I love books. I love the feel, the smell, the creativity, the emotions, and the way they continue to make your brain tick for days, even weeks after reading them. If you know me at all, this is not new information. I love to read, and a bookstore gift card makes me insanely excited. (And a little nervous, because how do I choose?)

That being said, I have read a lot. So when a book comes along that really jumps out at me, I can’t help but share its message, especially if that message leads people to Jesus. I was fortunate enough to be selected for the Love Lives Here launch team, and this was one I could really get behind. I read Love Does by Bob Goff two years ago, and it was such an encouragement to love others as Jesus did. To say YES! when it’s scary and to take chances for the Kingdom. He spoke so highly of his wife, “Sweet Maria”, that I couldn’t help but wonder what kind of lady she was. What kind of life did she lead to be deemed “Sweet Maria”? And then she wrote a book.

Maria Goff’s Love Lives Here is another book that makes me want to be more adventurous and live my life in a way that more closely reflects Jesus’ time on earth. She addresses fear and letting go of past mistakes, encouraging the reader to fall in love with Jesus on a deeper level. As she writes, “We don’t need a plan to be us, and we don’t need permission either; we just need to begin”. God has already called us to go in Matthew 28:19-20, otherwise known as the Great Commission. We already have permission. For someone like me, who relates more with Martha than Mary (responsibilities, check off lists, rule-following, etc.), I am hesitant and feel my heels digging in a little when I hear “adventure”, but I love Maria’s reassurance in her words. “I grew up seeing adventure and responsibility as two ideas in disagreement with each other; but I’ve come to realize they don’t just coexist, they actually complement each other.” Maria’s husband, Bob, enjoys a life with boats, jeeps, world travel, and a lot of YES!, so I can only imagine she’s learned to adapt, and along the way, experienced life as a Christian in another light.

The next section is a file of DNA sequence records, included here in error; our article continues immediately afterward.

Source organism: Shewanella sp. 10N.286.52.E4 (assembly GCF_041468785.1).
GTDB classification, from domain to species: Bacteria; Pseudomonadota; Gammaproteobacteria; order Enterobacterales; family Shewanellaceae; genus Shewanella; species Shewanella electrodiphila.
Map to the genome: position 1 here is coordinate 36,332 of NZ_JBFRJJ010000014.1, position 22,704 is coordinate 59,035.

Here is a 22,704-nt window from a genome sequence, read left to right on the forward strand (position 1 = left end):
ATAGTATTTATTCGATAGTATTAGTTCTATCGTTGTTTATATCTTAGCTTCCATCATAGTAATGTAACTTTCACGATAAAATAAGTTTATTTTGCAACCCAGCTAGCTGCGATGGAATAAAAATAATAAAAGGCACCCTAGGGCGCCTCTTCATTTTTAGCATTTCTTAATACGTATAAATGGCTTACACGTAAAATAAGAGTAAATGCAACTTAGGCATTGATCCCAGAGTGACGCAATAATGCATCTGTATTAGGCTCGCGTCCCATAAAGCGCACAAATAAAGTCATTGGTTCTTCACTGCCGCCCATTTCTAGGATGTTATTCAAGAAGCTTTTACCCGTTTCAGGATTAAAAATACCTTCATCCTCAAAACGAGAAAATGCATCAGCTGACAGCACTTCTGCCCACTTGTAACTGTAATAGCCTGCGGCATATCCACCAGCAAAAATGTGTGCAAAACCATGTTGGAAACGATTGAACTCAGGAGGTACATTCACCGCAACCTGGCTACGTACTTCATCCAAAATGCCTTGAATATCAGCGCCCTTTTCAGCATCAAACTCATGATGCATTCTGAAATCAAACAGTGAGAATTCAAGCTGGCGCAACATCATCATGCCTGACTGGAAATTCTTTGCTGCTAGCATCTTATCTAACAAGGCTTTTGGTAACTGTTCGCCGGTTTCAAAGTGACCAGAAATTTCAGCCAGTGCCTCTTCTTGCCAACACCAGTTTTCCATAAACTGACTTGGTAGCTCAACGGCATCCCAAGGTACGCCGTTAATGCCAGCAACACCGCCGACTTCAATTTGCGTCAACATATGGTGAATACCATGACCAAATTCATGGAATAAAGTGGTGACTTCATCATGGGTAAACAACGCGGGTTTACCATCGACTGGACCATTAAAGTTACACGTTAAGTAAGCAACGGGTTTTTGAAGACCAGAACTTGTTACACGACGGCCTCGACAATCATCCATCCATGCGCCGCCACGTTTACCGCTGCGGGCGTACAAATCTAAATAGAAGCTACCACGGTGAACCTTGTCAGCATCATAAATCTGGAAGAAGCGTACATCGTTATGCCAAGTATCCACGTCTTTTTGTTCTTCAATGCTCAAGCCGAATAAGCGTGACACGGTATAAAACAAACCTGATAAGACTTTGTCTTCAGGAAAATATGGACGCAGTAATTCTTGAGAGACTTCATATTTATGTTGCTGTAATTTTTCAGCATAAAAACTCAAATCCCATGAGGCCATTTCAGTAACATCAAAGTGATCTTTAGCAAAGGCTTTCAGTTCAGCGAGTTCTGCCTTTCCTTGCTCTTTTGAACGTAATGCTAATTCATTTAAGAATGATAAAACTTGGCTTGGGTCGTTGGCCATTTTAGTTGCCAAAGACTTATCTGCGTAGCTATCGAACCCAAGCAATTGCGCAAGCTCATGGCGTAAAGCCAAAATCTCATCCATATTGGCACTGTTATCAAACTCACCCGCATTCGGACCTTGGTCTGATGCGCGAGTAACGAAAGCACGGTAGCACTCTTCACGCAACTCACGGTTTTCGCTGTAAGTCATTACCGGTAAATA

In, Love Lives Here, Maria Goff recounts family trips to war-torn countries and the fear she felt for her life and her family. She speaks a lot on fear and allowing God to help us overcome it. “Fear delights in our attempts to avoid or ignore it. The antidote that gives us the buoyancy to rise above our fear is found in love and hope and the kind of peace we don’t try to manufacture but experience in courageous gratitude”. (I told you- it’s good stuff!) Just like the Bible tells us in 1 John 4:18, “There is no fear in love, but perfect love casts out fear. For fear has to do with punishment, and whoever fears has not been perfected in love.”(NKJV).

In loving others, she reminds us not to “settle for having an opinion when you can be an example”. She encourages the reader to love your neighbors by actually getting to know them. The Goff family has a whole lot of love, and if we can emulate it in the slightest, this world will see a noticeable difference.

I highly recommend this one. And when you buy it, let a friend borrow it after you read it. Read it with a Bible in hand. She speaks truth, but don’t just take her word for it. Go to the Word and see the same ideas reflected in the book. By the time you get to the last page, I hope you can say with confidence that love lives where you are. Happy reading.

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What Are You Giving Up?